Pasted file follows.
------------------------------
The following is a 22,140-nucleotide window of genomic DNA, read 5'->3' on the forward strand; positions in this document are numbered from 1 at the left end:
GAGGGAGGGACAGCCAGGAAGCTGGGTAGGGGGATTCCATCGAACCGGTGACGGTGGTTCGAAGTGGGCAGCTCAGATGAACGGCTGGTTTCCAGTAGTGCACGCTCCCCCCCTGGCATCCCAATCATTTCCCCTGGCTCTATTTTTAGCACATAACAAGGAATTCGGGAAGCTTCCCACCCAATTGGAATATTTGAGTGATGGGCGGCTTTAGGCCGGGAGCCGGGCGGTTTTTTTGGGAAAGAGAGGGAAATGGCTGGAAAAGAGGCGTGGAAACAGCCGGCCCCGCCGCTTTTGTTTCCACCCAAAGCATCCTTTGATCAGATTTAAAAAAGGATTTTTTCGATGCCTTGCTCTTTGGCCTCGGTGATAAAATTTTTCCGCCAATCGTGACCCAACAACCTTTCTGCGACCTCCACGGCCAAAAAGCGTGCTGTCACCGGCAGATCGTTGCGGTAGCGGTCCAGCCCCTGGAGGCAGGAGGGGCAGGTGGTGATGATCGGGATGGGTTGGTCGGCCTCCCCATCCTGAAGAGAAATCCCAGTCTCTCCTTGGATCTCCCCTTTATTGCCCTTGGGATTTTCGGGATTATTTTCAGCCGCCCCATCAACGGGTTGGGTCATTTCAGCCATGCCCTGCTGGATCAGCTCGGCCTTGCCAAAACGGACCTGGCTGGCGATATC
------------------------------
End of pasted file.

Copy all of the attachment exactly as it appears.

The following is a 22,140-nucleotide window of genomic DNA, read 5'->3' on the forward strand; positions in this document are numbered from 1 at the left end:
GAGGGAGGGACAGCCAGGAAGCTGGGTAGGGGGATTCCATCGAACCGGTGACGGTGGTTCGAAGTGGGCAGCTCAGATGAACGGCTGGTTTCCAGTAGTGCACGCTCCCCCCCTGGCATCCCAATCATTTCCCCTGGCTCTATTTTTAGCACATAACAAGGAATTCGGGAAGCTTCCCACCCAATTGGAATATTTGAGTGATGGGCGGCTTTAGGCCGGGAGCCGGGCGGTTTTTTTGGGAAAGAGAGGGAAATGGCTGGAAAAGAGGCGTGGAAACAGCCGGCCCCGCCGCTTTTGTTTCCACCCAAAGCATCCTTTGATCAGATTTAAAAAAGGATTTTTTCGATGCCTTGCTCTTTGGCCTCGGTGATAAAATTTTTCCGCCAATCGTGACCCAACAACCTTTCTGCGACCTCCACGGCCAAAAAGCGTGCTGTCACCGGCAGATCGTTGCGGTAGCGGTCCAGCCCCTGGAGGCAGGAGGGGCAGGTGGTGATGATCGGGATGGGTTGGTCGGCCTCCCCATCCTGAAGAGAAATCCCAGTCTCTCCTTGGATCTCCCCTTTATTGCCCTTGGGATTTTCGGGATTATTTTCAGCCGCCCCATCAACGGGTTGGGTCATTTCAGCCATGCCCTGCTGGATCAGCTCGGCCTTGCCAAAACGGACCTGGCTGGCGATATC